G Scale Trains – Donald, a Bachmann G Scale Train In The Garden Would Have saved Your House!

I think I first became aware of G scale trains back in the late ‘70s, in those lost years after I had sold my first electric train set, bought a guitar, grown my hair – and sublimated what remained of the railroading urge into a little, surreptious 1/35th scale military vehicle modeling. Trains were even more uncool than WW2 tanks and armored cars, but you could hide all evidence of the latter a whole lot easier and quicker. Modeling in the closet, if you get what I mean. And then one day, I saw a G scale train in a military modeling magazine. HO gauge I knew, because that was what all my friends had. O gauge I knew, because I read the train magazines, but G scale? This was new – and big!

G Scale! What’s that!

G scale: I’d never heard of it, but it was obvious it was something special. The locos in the featured layout were 0-4-0 tank engines, of decidedly Germanic appearance. Little, but big! This layout wasn’t in the spare room or the basement: it was in the owner’s garden! That’s right – outside, open to the weather and the elements, in the garden. And clearly, from the look of the roadbed, the track stayed out there all year round. This G scale train immediately reminded of one of those great, classic Donald Duck cartoons of the late 40s or 50s.  You can find it on YouTube. Chip and Dale, the chipmunks invade Donald’s house – the basement to be more precise – where Donald has a large-scale model railroad. Big enough for Donald to ride the tender of lovely 4-4-0 American. What a fantasy that was – riding your own rails! Chip and Dale manage to get Donald riled to the point where then railroad gets wrecked and I never found that funny, funnily enough. But the image of these big trains that held out the promise of being able to ride your own layout was the bit that stuck for me.

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Now G scale trains aren’t big enough to ride, not even for kids. But big they are and you can operate them outside. In model railroad terms, G scale trains are built to a scale of 1:22.5 (that’s twenty two and a half times smaller than the real thing) and they run on brass track – hence the weatherproofness. That’s right – you can lay the track outside and leave it there. The tracks are spaced 45 millimeters wide; to get an idea of how big that is, HO track is 16.5 mm and N track is 9mm. A number of manufacturers make trains in G scale; in the USA, you are most likely to see Bachmann’s products, although Lionel makes a nice  – and inexpensive – G scale Polar Express set, though this is aimed more at the young end of the market. Bachmann have been particularly clever with their marketing, because they make not one, but two G scale ranges. The first is termed “Large Scale” (it’s G, trust me, because the track is 45mm) and then there is the more upmarket Large Scale Spectrum Range.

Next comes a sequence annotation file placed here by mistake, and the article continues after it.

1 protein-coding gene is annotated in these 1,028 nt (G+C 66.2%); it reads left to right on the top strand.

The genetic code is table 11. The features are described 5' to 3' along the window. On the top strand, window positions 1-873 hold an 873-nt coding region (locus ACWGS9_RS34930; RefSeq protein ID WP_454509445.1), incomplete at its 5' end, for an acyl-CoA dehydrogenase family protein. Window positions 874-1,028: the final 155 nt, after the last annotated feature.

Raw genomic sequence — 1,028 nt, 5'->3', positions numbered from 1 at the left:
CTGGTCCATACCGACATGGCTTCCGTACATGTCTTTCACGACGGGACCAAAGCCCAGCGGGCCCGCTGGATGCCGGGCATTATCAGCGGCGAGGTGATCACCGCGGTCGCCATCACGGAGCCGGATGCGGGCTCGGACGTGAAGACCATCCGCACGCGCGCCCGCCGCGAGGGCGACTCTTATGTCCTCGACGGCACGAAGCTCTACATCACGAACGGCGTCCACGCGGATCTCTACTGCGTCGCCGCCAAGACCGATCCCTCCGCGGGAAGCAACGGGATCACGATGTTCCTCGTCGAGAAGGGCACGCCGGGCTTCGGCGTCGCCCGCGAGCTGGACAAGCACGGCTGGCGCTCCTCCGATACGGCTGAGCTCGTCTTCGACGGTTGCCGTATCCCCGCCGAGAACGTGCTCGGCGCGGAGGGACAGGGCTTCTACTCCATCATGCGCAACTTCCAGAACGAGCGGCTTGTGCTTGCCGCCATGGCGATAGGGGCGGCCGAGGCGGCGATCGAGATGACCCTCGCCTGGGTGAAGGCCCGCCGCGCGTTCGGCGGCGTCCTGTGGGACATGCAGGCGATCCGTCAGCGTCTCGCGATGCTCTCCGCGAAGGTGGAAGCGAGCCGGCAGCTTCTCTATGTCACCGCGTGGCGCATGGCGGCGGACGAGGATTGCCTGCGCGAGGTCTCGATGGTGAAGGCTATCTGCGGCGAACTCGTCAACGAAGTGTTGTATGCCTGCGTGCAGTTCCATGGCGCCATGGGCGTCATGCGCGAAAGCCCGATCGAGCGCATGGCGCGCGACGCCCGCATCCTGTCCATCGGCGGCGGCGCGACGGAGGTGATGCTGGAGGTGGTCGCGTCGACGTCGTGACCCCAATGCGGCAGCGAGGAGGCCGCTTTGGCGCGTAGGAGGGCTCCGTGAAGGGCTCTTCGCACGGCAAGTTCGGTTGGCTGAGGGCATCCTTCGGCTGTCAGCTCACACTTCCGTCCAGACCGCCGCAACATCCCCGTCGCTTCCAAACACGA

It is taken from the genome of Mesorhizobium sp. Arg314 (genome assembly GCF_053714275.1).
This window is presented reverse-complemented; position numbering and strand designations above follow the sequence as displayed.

How expensive?

How long is a piece of string? It’s more expensive than the popular indoor scales, HO and N, but it gives you so-o-o-o much more! The Bachmann Mountaineer set, consisting of their beautifully detailed 4-6-0 steamer and two coaches, track, powerpack and instructional DVD all in the box has a recommended retail price of 0.00. That’s an awful lot of train for a very modest outlay of dollars. At the top of the Spectrum range, the heartbreakingly beautiful D&RGW K27 Mikado is 75.00. But how much does a set of golf clubs cost? Or a fully configured and tricked out X-Box, with a dozen or so games? G scale trains get you off the couch and into the garden.

The market today is a little more populated than in 1969, when I saw my first G scale train. Is G scale OK for kids? Well, if it wasn’t, I don’t think Bachmann would have bothered marketing their Thomas with Annie and Clarabel set in G scale. If G scale trains can survive blizzards and twisters, they should stand a better than average chance with your 5 year old. Big has the advantage of being easier to handle and most of the locos made by the above manufacturers have comparatively simple wheel arrangements, so are easier for small hands to align with the tracks.

G scale trains are just one more option that the model-railroader of any age has to enjoy this great hobby.

Liam is an avid collector of model trains and a gamer enthusiastic. He is also a webmaster of an online hobby shop: SpicyGiftsHobbies.com.
So Stop by and visit his site for some great offers of Christmas trains, Lionel train sets, Bachmann trains and more..

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